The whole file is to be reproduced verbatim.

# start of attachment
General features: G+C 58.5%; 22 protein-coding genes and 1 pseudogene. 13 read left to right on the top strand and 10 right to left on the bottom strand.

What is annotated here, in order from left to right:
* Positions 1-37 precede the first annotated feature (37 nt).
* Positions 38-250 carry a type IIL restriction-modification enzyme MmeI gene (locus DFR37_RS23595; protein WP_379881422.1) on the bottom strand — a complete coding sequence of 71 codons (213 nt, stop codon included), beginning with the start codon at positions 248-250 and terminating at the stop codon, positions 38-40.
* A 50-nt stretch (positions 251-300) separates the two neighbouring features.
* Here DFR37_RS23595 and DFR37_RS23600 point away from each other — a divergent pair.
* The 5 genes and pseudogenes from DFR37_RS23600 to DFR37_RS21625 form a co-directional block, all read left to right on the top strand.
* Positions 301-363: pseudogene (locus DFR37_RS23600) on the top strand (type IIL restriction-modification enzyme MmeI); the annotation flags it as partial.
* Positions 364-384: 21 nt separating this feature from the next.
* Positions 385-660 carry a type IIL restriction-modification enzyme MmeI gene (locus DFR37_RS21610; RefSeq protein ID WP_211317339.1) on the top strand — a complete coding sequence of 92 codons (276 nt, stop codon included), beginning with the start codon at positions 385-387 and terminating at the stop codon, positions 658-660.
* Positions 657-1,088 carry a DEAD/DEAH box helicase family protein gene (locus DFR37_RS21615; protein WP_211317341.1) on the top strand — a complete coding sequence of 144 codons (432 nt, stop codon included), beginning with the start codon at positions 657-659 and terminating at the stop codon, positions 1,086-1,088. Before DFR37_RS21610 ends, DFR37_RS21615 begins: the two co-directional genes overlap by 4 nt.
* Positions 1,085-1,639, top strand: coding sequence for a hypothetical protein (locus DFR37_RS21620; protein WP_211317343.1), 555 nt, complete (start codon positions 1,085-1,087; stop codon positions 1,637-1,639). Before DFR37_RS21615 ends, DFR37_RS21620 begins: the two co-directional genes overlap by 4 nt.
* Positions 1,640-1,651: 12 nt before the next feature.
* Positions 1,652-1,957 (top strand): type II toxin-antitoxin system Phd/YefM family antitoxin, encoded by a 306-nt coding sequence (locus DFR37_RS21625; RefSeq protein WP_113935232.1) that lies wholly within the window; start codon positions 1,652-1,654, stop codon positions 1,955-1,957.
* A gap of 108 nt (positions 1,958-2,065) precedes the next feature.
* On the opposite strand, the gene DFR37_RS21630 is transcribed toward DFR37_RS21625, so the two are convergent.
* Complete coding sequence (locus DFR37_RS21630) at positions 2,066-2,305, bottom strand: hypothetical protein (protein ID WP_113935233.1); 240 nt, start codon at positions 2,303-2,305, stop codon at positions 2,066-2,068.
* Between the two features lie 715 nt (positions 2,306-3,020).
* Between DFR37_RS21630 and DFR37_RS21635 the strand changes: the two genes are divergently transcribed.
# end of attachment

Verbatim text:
General features: G+C 58.5%; 22 protein-coding genes and 1 pseudogene. 13 read left to right on the top strand and 10 right to left on the bottom strand.

What is annotated here, in order from left to right:
* Positions 1-37 precede the first annotated feature (37 nt).
* Positions 38-250 carry a type IIL restriction-modification enzyme MmeI gene (locus DFR37_RS23595; protein WP_379881422.1) on the bottom strand — a complete coding sequence of 71 codons (213 nt, stop codon included), beginning with the start codon at positions 248-250 and terminating at the stop codon, positions 38-40.
* A 50-nt stretch (positions 251-300) separates the two neighbouring features.
* Here DFR37_RS23595 and DFR37_RS23600 point away from each other — a divergent pair.
* The 5 genes and pseudogenes from DFR37_RS23600 to DFR37_RS21625 form a co-directional block, all read left to right on the top strand.
* Positions 301-363: pseudogene (locus DFR37_RS23600) on the top strand (type IIL restriction-modification enzyme MmeI); the annotation flags it as partial.
* Positions 364-384: 21 nt separating this feature from the next.
* Positions 385-660 carry a type IIL restriction-modification enzyme MmeI gene (locus DFR37_RS21610; RefSeq protein ID WP_211317339.1) on the top strand — a complete coding sequence of 92 codons (276 nt, stop codon included), beginning with the start codon at positions 385-387 and terminating at the stop codon, positions 658-660.
* Positions 657-1,088 carry a DEAD/DEAH box helicase family protein gene (locus DFR37_RS21615; protein WP_211317341.1) on the top strand — a complete coding sequence of 144 codons (432 nt, stop codon included), beginning with the start codon at positions 657-659 and terminating at the stop codon, positions 1,086-1,088. Before DFR37_RS21610 ends, DFR37_RS21615 begins: the two co-directional genes overlap by 4 nt.
* Positions 1,085-1,639, top strand: coding sequence for a hypothetical protein (locus DFR37_RS21620; protein WP_211317343.1), 555 nt, complete (start codon positions 1,085-1,087; stop codon positions 1,637-1,639). Before DFR37_RS21615 ends, DFR37_RS21620 begins: the two co-directional genes overlap by 4 nt.
* Positions 1,640-1,651: 12 nt before the next feature.
* Positions 1,652-1,957 (top strand): type II toxin-antitoxin system Phd/YefM family antitoxin, encoded by a 306-nt coding sequence (locus DFR37_RS21625; RefSeq protein WP_113935232.1) that lies wholly within the window; start codon positions 1,652-1,654, stop codon positions 1,955-1,957.
* A gap of 108 nt (positions 1,958-2,065) precedes the next feature.
* On the opposite strand, the gene DFR37_RS21630 is transcribed toward DFR37_RS21625, so the two are convergent.
* Complete coding sequence (locus DFR37_RS21630) at positions 2,066-2,305, bottom strand: hypothetical protein (protein ID WP_113935233.1); 240 nt, start codon at positions 2,303-2,305, stop codon at positions 2,066-2,068.
* Between the two features lie 715 nt (positions 2,306-3,020).
* Between DFR37_RS21630 and DFR37_RS21635 the strand changes: the two genes are divergently transcribed.